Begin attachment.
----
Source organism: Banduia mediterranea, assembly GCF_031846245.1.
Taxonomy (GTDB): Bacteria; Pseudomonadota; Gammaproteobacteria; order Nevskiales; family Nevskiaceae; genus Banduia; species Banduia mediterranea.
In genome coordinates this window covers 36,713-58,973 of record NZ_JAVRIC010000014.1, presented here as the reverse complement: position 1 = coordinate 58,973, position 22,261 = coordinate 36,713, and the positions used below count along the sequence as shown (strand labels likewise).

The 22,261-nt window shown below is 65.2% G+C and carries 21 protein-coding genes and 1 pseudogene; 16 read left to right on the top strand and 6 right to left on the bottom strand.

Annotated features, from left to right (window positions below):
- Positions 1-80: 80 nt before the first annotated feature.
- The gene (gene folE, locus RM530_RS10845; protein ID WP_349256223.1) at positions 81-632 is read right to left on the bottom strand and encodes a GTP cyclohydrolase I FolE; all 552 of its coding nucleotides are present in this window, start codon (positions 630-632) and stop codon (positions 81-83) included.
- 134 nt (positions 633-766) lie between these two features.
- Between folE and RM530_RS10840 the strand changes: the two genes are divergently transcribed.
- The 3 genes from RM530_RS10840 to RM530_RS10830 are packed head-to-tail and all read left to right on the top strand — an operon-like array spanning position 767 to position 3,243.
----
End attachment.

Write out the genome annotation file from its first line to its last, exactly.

Source organism: Banduia mediterranea, assembly GCF_031846245.1.
Taxonomy (GTDB): Bacteria; Pseudomonadota; Gammaproteobacteria; order Nevskiales; family Nevskiaceae; genus Banduia; species Banduia mediterranea.
In genome coordinates this window covers 36,713-58,973 of record NZ_JAVRIC010000014.1, presented here as the reverse complement: position 1 = coordinate 58,973, position 22,261 = coordinate 36,713, and the positions used below count along the sequence as shown (strand labels likewise).

The 22,261-nt window shown below is 65.2% G+C and carries 21 protein-coding genes and 1 pseudogene; 16 read left to right on the top strand and 6 right to left on the bottom strand.

Annotated features, from left to right (window positions below):
- Positions 1-80: 80 nt before the first annotated feature.
- The gene (gene folE, locus RM530_RS10845; protein ID WP_349256223.1) at positions 81-632 is read right to left on the bottom strand and encodes a GTP cyclohydrolase I FolE; all 552 of its coding nucleotides are present in this window, start codon (positions 630-632) and stop codon (positions 81-83) included.
- 134 nt (positions 633-766) lie between these two features.
- Between folE and RM530_RS10840 the strand changes: the two genes are divergently transcribed.
- The 3 genes from RM530_RS10840 to RM530_RS10830 are packed head-to-tail and all read left to right on the top strand — an operon-like array spanning position 767 to position 3,243.